‘This is something you can get greedy for’ says Toole after NEC Championship win

Photo+Credit%3A+Thomas+Ognibene

Photo Credit: Thomas Ognibene

By Logan Carney, RMU Sentry Media Digital Content Director

MOON TOWNSHIP — The Robert Morris men’s basketball team (20-14, 13-5 NEC) is going dancing after defeating Saint Francis (22-10, 13-5 NEC) by the score of 77-67 to win the NEC Championship. The win for Robert Morris clinches them a spot in the 2019-2020 NCAA Tournament and it’ll be their first NCAA Tournament appearance since the 2014-2015 season.

“I’m just so happy for these guys,” said Robert Morris head coach Andy Toole. “My emotions are irrelevant… This is why we coach. It’s to give guys opportunities like this. And they created the opportunities. They did the heavy lifting. They guarded, they shot it, they rebounded it, they executed the offense and it’s their moment. They deserve it. They earned it.”

Not much went wrong for Robert Morris during the game. For the game, the Colonials shot 48.4% from the field and 37% from three-point range. This included an astonishing 53.6% shooting percentage and a 50% three-point shot percentage in the second half, when the Colonials scored 43 points. Robert Morris led in rebounds 35-30, 12 of which were offensive, and only trailed for a total of 34 seconds in the game.

“It’s as competitive of a group from top to bottom as we’ve coached,” said Toole in regards to his team. “I think when you have the competitiveness and toughness that they have. You’re willing to do so much more to win.”

Defensively the Colonials shut-down Saint Francis from the three-point line as they held Saint Francis to 17.6% (3-17) from behind the arc in the game. Star player Isaiah Blackmon was held to an 0-6 line from the three-point line and turned the ball over six times. The Colonials generated a total of 11 turnovers in the game.

“I mean, honestly, everyone that was on (Blackmon),” said Toole. “Did a great job at not giving him space. The hard part of Isaiah is, he’s so efficient in his scoring and his shooting, it’s not like he’s a real ball-dominant player.”

Dante Treacy was named MVP of the NEC Tournament, with Josh Williams and AJ Bramah each receiving first-team selections. Treacy proved to be the MVP in this game, as he led the Colonials with 18 points. He also had five assists and three rebounds in the game.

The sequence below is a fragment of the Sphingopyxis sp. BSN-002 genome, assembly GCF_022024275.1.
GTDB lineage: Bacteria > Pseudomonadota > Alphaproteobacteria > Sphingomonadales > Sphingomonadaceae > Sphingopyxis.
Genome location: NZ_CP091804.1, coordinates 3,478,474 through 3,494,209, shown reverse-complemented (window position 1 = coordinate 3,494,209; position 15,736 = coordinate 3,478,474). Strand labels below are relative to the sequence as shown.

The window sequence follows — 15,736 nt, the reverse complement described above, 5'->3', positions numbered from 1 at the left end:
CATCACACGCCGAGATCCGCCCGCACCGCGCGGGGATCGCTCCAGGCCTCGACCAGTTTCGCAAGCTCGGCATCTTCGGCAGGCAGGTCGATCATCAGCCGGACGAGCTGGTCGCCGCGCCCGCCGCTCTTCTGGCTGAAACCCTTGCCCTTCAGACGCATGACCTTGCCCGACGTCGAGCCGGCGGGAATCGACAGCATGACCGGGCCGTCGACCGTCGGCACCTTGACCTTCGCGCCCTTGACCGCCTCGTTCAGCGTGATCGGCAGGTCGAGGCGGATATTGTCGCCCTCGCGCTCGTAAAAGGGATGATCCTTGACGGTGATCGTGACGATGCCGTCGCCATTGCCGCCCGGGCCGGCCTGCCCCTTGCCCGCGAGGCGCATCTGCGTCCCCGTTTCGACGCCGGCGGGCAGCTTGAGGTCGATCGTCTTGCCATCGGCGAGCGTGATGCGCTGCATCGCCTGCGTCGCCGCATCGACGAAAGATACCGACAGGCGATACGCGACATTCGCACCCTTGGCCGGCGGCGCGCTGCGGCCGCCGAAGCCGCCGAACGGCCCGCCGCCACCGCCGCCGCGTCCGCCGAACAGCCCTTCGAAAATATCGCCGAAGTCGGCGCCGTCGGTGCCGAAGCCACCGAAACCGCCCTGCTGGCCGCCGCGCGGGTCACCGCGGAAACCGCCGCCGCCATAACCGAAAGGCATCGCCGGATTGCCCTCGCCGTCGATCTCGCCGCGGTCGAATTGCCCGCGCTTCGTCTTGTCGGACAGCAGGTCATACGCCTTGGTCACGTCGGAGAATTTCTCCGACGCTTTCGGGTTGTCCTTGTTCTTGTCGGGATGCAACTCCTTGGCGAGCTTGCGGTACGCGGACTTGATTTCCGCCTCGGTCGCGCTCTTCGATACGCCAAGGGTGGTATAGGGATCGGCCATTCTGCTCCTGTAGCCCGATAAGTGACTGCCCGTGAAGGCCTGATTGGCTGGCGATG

“I got off to a slow start,” said Treacy on what led to his strong performance. “Guys just kept telling me, believe in myself. Josh (Williams) being the main one and Toole just telling me to keep my shot.”

Josh Williams and Bramah also proved to be difference makers in the game, as Bramah had 12 points and eight rebounds while Josh Williams had 17 points.

“I think we felt disrespected in a way,” said Josh Williams. “In the fact that nobody really believed in us. Like Coach Toole said, I’ve been in this situation before and I didn’t want it to happen again. I didn’t want the guys around me to feel what I felt, to come up short.”

Robert Morris now waits to see who and where they play in the NCAA Tournament. That decision will be announced this upcoming Sunday. Some outlets are projecting the Colonials to travel to Dayton, Ohio, for a First Four game. If that were to happen, it could be a problem for Colonial fans as Ohio Gov. Mike DeWine recommended that indoor athletic events be held without spectators.

“I would wish the governor luck in keeping my wife out of that game,” said Toole. “He’s going to call my seven-year-old and five-year-old they can’t come to the NCAA Tournament then good luck. You know, we’re just happy to be playing. Whatever goes on outside of that, we can’t worry about it. We’re going to be ready to play whoever our opponent is, wherever they send us, we’re just happy to put the jersey on one more day.”

The Colonials, though, are guaranteed to go somewhere in the NCAA Tournament. For Robert Morris, their conference tournament championship is their ninth in program history. It is Toole’s second as head coach of the Colonials.

“This is something you can get greedy for,” said Toole. “This is what our program has been built on.”